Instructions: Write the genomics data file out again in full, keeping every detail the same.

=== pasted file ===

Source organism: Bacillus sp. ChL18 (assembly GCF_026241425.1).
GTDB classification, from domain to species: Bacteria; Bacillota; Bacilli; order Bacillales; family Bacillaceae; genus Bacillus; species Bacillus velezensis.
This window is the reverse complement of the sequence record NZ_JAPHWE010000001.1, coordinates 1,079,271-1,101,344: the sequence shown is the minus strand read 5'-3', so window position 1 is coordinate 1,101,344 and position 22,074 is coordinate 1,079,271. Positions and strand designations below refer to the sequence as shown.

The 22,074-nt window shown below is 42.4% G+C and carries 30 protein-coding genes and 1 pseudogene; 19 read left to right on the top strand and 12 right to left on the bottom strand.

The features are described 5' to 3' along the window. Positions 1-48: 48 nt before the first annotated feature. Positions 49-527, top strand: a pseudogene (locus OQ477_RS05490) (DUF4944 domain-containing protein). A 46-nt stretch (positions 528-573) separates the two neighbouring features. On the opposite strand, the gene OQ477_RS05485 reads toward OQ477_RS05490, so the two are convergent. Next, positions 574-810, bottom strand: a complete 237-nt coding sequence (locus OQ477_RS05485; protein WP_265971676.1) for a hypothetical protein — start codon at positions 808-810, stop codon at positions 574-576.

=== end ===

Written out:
Source organism: Bacillus sp. ChL18 (assembly GCF_026241425.1).
GTDB classification, from domain to species: Bacteria; Bacillota; Bacilli; order Bacillales; family Bacillaceae; genus Bacillus; species Bacillus velezensis.
This window is the reverse complement of the sequence record NZ_JAPHWE010000001.1, coordinates 1,079,271-1,101,344: the sequence shown is the minus strand read 5'-3', so window position 1 is coordinate 1,101,344 and position 22,074 is coordinate 1,079,271. Positions and strand designations below refer to the sequence as shown.

The 22,074-nt window shown below is 42.4% G+C and carries 30 protein-coding genes and 1 pseudogene; 19 read left to right on the top strand and 12 right to left on the bottom strand.

The features are described 5' to 3' along the window. Positions 1-48: 48 nt before the first annotated feature. Positions 49-527, top strand: a pseudogene (locus OQ477_RS05490) (DUF4944 domain-containing protein). A 46-nt stretch (positions 528-573) separates the two neighbouring features. On the opposite strand, the gene OQ477_RS05485 reads toward OQ477_RS05490, so the two are convergent. Next, positions 574-810, bottom strand: a complete 237-nt coding sequence (locus OQ477_RS05485; protein WP_265971676.1) for a hypothetical protein — start codon at positions 808-810, stop codon at positions 574-576.